This option allows you to have someone with a great credit score to co-sign your card. This option is probably best only if all the options above failed (I don’t think this will happen. But, hey! You just never know).

As of this writing, ONLY the Us Bank and Bank Of America offer the option of getting a joint credit card account.

Good luck on getting approved for your first credit card!

Frequently asked questions
Which card should I apply for, for my first credit card?
Capital One Journey is a great card to apply to. It’s more likely that they will approve you, over other card companies. Discover It is also a great card.
What should I do if I got rejected for a card?
That’s a bummer! But it’s not the end of the world. Firstly, you may want to the banks reconsideration department to see if they can possibly reconsider your application. You should also ask the credit card issuer why you were rejected. The feedback will be valuable for the next time you apply. They may tell you that your income is too low, or that you lack a credit history. Based on the feedback you should consider a lower-end card, store card, or a secured credit card option. Getting yourself added as an authorized user on someone else's account will increase your chances of getting approved in the future.

Was this article helpful?

gravatar
Sam Sam has nearly a decade's worth of experience educating his many readers on everything credit. Sam spends his days checking out credit cards for a full report, from the minute benefit details to the shebang of welcome bonuses. Plus studying the ins and outs of building proper credit. It’s his favorite pastime and he loves sharing it with others.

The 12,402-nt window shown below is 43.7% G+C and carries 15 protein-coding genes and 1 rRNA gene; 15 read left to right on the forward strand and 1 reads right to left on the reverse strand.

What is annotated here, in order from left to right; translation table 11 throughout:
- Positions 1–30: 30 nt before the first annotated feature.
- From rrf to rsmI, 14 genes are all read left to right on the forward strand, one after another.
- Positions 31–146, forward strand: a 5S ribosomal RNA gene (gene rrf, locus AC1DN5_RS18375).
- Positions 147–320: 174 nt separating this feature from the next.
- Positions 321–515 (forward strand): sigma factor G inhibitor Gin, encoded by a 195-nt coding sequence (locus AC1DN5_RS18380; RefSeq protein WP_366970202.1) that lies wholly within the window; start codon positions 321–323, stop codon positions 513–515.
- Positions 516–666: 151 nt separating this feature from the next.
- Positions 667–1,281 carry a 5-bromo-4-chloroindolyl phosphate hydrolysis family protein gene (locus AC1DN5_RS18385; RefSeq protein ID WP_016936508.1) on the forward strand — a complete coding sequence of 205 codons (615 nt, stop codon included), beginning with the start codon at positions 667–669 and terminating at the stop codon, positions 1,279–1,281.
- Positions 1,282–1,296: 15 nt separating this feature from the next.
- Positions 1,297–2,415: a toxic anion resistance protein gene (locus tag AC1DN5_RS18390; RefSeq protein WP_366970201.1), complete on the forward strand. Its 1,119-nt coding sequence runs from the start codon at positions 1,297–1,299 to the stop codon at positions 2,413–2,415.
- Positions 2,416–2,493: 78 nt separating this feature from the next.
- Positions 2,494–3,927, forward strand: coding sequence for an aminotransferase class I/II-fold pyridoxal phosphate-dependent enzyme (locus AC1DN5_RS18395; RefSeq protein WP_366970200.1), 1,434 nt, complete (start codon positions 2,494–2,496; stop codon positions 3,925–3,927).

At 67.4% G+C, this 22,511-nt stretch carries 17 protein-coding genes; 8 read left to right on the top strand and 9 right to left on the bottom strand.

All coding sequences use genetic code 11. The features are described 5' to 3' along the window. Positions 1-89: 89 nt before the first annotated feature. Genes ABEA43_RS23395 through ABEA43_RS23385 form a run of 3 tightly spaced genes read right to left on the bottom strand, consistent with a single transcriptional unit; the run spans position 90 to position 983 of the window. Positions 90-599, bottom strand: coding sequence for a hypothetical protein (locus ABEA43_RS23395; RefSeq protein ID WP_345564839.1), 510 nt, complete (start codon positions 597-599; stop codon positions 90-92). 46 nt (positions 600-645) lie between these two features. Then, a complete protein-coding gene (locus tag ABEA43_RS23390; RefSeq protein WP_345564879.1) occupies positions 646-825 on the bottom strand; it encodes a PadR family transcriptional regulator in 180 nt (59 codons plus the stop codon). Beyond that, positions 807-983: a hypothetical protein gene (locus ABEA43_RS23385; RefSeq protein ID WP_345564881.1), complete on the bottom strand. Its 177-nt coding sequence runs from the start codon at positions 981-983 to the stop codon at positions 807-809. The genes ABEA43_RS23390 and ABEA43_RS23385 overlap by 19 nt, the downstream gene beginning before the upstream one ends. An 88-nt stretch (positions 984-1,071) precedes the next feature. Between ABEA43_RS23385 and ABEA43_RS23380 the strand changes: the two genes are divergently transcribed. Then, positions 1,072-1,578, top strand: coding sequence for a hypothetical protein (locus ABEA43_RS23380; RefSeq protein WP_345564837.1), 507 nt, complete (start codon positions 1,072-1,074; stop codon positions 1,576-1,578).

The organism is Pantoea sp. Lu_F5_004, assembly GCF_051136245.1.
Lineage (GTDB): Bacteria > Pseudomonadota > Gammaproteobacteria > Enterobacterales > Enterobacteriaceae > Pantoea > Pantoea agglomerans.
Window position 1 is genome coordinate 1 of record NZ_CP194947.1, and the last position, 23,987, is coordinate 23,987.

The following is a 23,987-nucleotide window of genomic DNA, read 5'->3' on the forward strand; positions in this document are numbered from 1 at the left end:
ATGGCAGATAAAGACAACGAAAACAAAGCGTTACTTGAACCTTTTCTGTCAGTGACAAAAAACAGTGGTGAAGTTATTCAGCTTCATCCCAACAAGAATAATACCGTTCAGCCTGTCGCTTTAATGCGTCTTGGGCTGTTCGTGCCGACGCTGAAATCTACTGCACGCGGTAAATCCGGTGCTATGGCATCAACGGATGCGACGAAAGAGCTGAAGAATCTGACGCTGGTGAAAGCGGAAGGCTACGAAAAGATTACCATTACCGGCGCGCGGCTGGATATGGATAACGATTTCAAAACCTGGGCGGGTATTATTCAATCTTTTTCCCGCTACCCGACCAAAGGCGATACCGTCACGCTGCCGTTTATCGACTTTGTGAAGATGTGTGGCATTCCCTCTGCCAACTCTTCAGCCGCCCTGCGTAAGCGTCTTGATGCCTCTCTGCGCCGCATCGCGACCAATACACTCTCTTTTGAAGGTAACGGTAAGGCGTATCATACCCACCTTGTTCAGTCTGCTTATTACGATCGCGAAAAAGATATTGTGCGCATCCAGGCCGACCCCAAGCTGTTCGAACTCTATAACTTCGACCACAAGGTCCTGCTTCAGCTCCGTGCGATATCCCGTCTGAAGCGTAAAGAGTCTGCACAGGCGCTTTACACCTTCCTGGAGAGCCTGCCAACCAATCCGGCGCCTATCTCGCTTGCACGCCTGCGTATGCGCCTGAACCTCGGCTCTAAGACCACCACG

Leave A Comments

This site uses Akismet to reduce spam. Learn how your comment data is processed.

13 Comments

  1. Great Post!

    Reply
    • Thanks Dave!

      Reply
  2. Great and very informational!!
    Was looking for a site like this for a long time now, will be using this for all my cc needs from now on!! Thanks Sam!

    Reply
    • I am happy that you are enjoying our content. We will keep it coming!

      Reply
  3. Great website!!

    Reply
    • Thank you for joining!

      Reply
    • Thank you all for joining

      Reply
  4. Great post very informational, Clear writing and simple, easy-to-follow
    I love your sense of humor SAM!
    Cant wait for the next post [I wish you would’ve posed more often ]

    Reply
    • Thank you so much for your feedback!

      Please join are subscription and receive a new post to your email every week!

      Reply
  5. It’s hard to find educated people on this subject, but you seem like you know what you’re talking about!
    Thanks

    Reply
    • Thanks a lot!

      Reply

Trackbacks/Pingbacks

  1. Tricks on How to Improve Your Credit Score Fast - HELP ME BUILD CREDIT! - […] For more on piggybacking, see the post on Getting Approved For A First Credit Card. […]
  2. Discover It: Your Best Choice for a First Credit Card - HELP ME BUILD CREDIT! - […] You may also want to see: Five Easy Credit Cards To Get Approved For and Getting Approved For A First Credit…
  3. How Many Credit Cards Should I Have In My Wallet? - Help Me Build Credit - […] I recommend a person who is starting to build credit that he should not rest until he gets at…
  4. Choosing Your First Credit Card- What to Consider - Help Me Build Credit - […] When you’re applying for your first credit card, you probably haven’t got much credit yet. Therefore, you may want…

Recent Posts

Follow us

image

Click here to subscribe to
our WhatsApp channel